Human Rights Violations by the U.S. Border Patrol Must Stop
Jesus Castro Romo, has been awarded $497,000 to supplement for damages caused by a Customs and Border Protection (CBP) agent, Abel Canales. Canales shot Romo in the back when doing a routine 2010 immigration stop. On February 5th, Judge James Soto demanded the payment of $553,000 awarded to Romo, but reduced it by 10% since Romo was illegally trying to cross the border and therefore semi-responsible for his injury.
Canales was later sent to prison after his involvement with a drug cartel was discovered, deeming his defense untrustworthy. Castro is not only one of the only survivors of such CBP shootings, but federal courts have almost always rejected claims made by immigrants against single agents or the federal government. The ruling is one of the first to protect a Mexican citizen’s civil rights and deem the U.S. border agents and the federal government to be guilty.
More often than not, non-U.S. citizens are not awarded the same civil rights as U.S. citizens. Even more disheartening, 67 cases of border shootings from January 2010-October 2012 demonstrate a clear issue with CBP use of force. James F. Tomsheck, who used to head the CBP internal affairs, was removed and placed to a senior Border Patrol post, after he disclosed the indiscretions of the CBP.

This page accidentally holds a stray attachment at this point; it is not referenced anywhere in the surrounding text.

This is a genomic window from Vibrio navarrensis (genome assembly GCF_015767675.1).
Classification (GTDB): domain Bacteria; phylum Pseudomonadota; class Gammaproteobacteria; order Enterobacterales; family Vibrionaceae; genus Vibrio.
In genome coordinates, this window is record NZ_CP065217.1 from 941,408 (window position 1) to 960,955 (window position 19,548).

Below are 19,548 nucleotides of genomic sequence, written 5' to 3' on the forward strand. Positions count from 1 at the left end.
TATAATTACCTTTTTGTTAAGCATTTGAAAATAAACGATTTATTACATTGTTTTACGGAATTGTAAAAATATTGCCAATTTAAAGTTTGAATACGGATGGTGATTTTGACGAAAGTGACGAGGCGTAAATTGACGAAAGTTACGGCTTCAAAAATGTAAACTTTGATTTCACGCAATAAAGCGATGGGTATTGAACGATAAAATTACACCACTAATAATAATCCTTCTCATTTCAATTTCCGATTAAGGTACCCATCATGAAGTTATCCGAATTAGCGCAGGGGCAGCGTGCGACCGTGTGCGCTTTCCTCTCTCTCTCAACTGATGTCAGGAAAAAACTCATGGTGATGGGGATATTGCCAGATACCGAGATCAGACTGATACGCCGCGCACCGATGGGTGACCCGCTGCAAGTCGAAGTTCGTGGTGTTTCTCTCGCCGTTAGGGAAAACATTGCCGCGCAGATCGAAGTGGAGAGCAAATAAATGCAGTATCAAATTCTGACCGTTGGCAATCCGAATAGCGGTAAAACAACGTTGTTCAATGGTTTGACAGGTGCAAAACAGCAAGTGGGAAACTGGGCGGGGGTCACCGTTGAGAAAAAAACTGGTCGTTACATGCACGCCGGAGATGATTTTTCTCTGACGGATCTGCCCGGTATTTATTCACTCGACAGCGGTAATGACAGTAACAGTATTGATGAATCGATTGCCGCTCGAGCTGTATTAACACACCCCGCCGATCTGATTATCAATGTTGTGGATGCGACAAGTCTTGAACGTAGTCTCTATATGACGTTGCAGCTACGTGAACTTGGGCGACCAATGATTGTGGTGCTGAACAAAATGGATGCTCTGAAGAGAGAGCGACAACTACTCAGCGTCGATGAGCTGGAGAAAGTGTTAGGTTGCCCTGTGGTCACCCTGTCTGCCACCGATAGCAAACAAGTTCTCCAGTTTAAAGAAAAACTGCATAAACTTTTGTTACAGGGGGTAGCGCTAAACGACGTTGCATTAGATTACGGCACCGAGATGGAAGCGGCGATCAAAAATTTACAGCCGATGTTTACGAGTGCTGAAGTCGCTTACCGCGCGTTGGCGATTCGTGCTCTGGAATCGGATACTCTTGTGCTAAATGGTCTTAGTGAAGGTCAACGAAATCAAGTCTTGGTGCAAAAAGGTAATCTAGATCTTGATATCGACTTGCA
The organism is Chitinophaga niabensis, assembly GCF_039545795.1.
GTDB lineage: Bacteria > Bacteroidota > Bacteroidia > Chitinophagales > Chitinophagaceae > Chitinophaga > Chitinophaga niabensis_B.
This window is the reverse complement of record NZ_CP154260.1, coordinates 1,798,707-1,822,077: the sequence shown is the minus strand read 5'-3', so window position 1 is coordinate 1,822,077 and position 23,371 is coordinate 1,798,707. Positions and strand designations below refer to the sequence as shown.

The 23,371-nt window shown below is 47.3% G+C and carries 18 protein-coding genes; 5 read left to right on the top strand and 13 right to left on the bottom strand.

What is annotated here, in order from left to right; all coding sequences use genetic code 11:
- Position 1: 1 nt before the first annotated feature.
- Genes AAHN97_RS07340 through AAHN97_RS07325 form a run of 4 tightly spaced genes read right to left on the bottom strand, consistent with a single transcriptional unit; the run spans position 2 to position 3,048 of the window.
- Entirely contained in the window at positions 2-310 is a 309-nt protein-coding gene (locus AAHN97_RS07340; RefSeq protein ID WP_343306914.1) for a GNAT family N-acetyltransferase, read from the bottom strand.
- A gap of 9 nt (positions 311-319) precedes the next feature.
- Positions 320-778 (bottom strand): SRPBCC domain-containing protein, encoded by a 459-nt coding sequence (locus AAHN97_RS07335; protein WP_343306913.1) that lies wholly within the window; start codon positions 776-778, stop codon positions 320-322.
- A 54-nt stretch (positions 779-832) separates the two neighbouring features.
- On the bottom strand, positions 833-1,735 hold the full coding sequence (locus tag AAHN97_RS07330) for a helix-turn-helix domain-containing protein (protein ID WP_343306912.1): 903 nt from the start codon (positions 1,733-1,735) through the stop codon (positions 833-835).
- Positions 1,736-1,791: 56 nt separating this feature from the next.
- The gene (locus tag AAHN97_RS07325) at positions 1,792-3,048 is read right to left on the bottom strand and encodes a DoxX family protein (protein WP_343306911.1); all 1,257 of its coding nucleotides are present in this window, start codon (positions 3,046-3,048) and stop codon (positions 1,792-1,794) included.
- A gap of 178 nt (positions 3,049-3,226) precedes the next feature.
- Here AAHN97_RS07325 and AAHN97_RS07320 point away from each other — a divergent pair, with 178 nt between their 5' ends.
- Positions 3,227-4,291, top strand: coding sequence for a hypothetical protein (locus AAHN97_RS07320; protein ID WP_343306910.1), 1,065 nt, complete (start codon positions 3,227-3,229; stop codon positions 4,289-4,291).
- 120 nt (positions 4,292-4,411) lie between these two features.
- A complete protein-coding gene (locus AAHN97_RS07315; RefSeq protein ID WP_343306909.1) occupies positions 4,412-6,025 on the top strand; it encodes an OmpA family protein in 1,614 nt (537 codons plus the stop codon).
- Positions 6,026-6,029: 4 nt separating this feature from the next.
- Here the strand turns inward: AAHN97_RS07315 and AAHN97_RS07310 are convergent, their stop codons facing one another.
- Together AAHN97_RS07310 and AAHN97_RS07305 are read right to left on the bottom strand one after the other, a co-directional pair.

Tomsheck divulged a less than flattering indictment of the CBP’s integrity:
- “CBP has a culture of impunity, seeing itself as above reproach and ‘constitutional constraints,’ and aims to shield agents’ misconduct and a massive corruption problem from outside scrutiny.”
- “Border Patrol officials have consistently tried to change or distort facts to make fatal shootings by agents appear to be ‘a good shoot’ and cover up any wrongdoing.”
- He also believes that “thousands of employees hired during an unprecedented expansion of the agency in the post-9/11 era are potentially unfit to carry a badge and gun.”
Although crossing the border into the U.S. from Mexico is illegal, the United States is still responsible for upholding international human rights with every person it encounters. Enforcement policies are largely ignored, and the use of force upon immigrants is inhuman and in violation of basic civil rights. A CBP reform needs to occur to end the fatal killings of Mexican citizens.